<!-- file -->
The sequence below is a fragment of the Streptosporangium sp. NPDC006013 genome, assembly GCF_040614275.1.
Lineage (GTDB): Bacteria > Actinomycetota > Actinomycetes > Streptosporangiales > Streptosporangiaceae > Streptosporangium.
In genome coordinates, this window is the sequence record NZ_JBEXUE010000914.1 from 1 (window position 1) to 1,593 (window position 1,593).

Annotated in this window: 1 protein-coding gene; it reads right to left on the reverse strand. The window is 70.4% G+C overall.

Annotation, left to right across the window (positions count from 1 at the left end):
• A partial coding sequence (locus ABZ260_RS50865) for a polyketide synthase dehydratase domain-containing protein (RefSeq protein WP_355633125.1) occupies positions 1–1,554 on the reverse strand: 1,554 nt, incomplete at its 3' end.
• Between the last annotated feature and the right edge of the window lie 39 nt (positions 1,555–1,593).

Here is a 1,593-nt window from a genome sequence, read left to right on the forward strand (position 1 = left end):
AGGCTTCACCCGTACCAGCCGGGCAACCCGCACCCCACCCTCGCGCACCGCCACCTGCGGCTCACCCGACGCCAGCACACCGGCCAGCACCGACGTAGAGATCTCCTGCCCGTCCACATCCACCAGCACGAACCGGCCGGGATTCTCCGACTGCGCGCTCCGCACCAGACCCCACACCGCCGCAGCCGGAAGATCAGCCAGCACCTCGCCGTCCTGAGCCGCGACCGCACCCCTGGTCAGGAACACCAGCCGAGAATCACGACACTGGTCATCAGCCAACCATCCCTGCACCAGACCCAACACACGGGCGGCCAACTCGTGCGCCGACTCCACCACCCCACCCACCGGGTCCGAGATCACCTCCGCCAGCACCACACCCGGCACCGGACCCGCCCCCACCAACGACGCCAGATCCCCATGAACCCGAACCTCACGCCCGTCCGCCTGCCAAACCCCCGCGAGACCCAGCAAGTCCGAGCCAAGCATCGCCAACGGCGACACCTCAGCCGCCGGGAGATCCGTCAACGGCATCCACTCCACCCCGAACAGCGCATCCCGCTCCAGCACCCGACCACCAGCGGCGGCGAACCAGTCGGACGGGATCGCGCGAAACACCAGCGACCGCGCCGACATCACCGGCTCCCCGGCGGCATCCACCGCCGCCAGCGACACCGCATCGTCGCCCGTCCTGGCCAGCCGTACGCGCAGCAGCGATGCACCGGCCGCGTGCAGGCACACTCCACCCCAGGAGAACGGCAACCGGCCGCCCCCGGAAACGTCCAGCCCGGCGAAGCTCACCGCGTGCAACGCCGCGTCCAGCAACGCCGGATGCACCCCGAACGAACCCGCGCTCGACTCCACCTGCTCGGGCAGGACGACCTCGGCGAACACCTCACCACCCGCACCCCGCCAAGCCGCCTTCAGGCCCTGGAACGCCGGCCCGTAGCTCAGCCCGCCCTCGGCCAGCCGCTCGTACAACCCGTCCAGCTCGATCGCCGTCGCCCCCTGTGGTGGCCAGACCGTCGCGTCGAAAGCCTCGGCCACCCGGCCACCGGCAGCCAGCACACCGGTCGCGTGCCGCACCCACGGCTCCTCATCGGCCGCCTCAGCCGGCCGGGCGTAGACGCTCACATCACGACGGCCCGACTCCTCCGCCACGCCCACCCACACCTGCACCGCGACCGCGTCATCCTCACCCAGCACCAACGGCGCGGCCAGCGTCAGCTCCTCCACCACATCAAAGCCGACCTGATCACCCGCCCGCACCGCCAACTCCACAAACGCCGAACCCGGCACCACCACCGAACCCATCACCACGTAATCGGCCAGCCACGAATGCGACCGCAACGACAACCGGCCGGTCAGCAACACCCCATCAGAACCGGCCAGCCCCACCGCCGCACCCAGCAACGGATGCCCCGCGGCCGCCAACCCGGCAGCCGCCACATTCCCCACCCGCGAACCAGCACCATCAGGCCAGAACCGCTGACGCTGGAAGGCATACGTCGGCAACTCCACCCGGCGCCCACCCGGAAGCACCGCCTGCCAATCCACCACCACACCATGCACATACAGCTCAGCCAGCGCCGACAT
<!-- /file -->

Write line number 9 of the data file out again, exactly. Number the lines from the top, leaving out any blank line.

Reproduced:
AGGCTTCACCCGTACCAGCCGGGCAACCCGCACCCCACCCTCGCGCACCGCCACCTGCGGCTCACCCGACGCCAGCACACCGGCCAGCACCGACGTAGAGATCTCCTGCCCGTCCACATCCACCAGCACGAACCGGCCGGGATTCTCCGACTGCGCGCTCCGCACCAGACCCCACACCGCCGCAGCCGGAAGATCAGCCAGCACCTCGCCGTCCTGAGCCGCGACCGCACCCCTGGTCAGGAACACCAGCCGAGAATCACGACACTGGTCATCAGCCAACCATCCCTGCACCAGACCCAACACACGGGCGGCCAACTCGTGCGCCGACTCCACCACCCCACCCACCGGGTCCGAGATCACCTCCGCCAGCACCACACCCGGCACCGGACCCGCCCCCACCAACGACGCCAGATCCCCATGAACCCGAACCTCACGCCCGTCCGCCTGCCAAACCCCCGCGAGACCCAGCAAGTCCGAGCCAAGCATCGCCAACGGCGACACCTCAGCCGCCGGGAGATCCGTCAACGGCATCCACTCCACCCCGAACAGCGCATCCCGCTCCAGCACCCGACCACCAGCGGCGGCGAACCAGTCGGACGGGATCGCGCGAAACACCAGCGACCGCGCCGACATCACCGGCTCCCCGGCGGCATCCACCGCCGCCAGCGACACCGCATCGTCGCCCGTCCTGGCCAGCCGTACGCGCAGCAGCGATGCACCGGCCGCGTGCAGGCACACTCCACCCCAGGAGAACGGCAACCGGCCGCCCCCGGAAACGTCCAGCCCGGCGAAGCTCACCGCGTGCAACGCCGCGTCCAGCAACGCCGGATGCACCCCGAACGAACCCGCGCTCGACTCCACCTGCTCGGGCAGGACGACCTCGGCGAACACCTCACCACCCGCACCCCGCCAAGCCGCCTTCAGGCCCTGGAACGCCGGCCCGTAGCTCAGCCCGCCCTCGGCCAGCCGCTCGTACAACCCGTCCAGCTCGATCGCCGTCGCCCCCTGTGGTGGCCAGACCGTCGCGTCGAAAGCCTCGGCCACCCGGCCACCGGCAGCCAGCACACCGGTCGCGTGCCGCACCCACGGCTCCTCATCGGCCGCCTCAGCCGGCCGGGCGTAGACGCTCACATCACGACGGCCCGACTCCTCCGCCACGCCCACCCACACCTGCACCGCGACCGCGTCATCCTCACCCAGCACCAACGGCGCGGCCAGCGTCAGCTCCTCCACCACATCAAAGCCGACCTGATCACCCGCCCGCACCGCCAACTCCACAAACGCCGAACCCGGCACCACCACCGAACCCATCACCACGTAATCGGCCAGCCACGAATGCGACCGCAACGACAACCGGCCGGTCAGCAACACCCCATCAGAACCGGCCAGCCCCACCGCCGCACCCAGCAACGGATGCCCCGCGGCCGCCAACCCGGCAGCCGCCACATTCCCCACCCGCGAACCAGCACCATCAGGCCAGAACCGCTGACGCTGGAAGGCATACGTCGGCAACTCCACCCGGCGCCCACCCGGAAGCACCGCCTGCCAATCCACCACCACACCATGCACATACAGCTCAGCCAGCGCCGACAT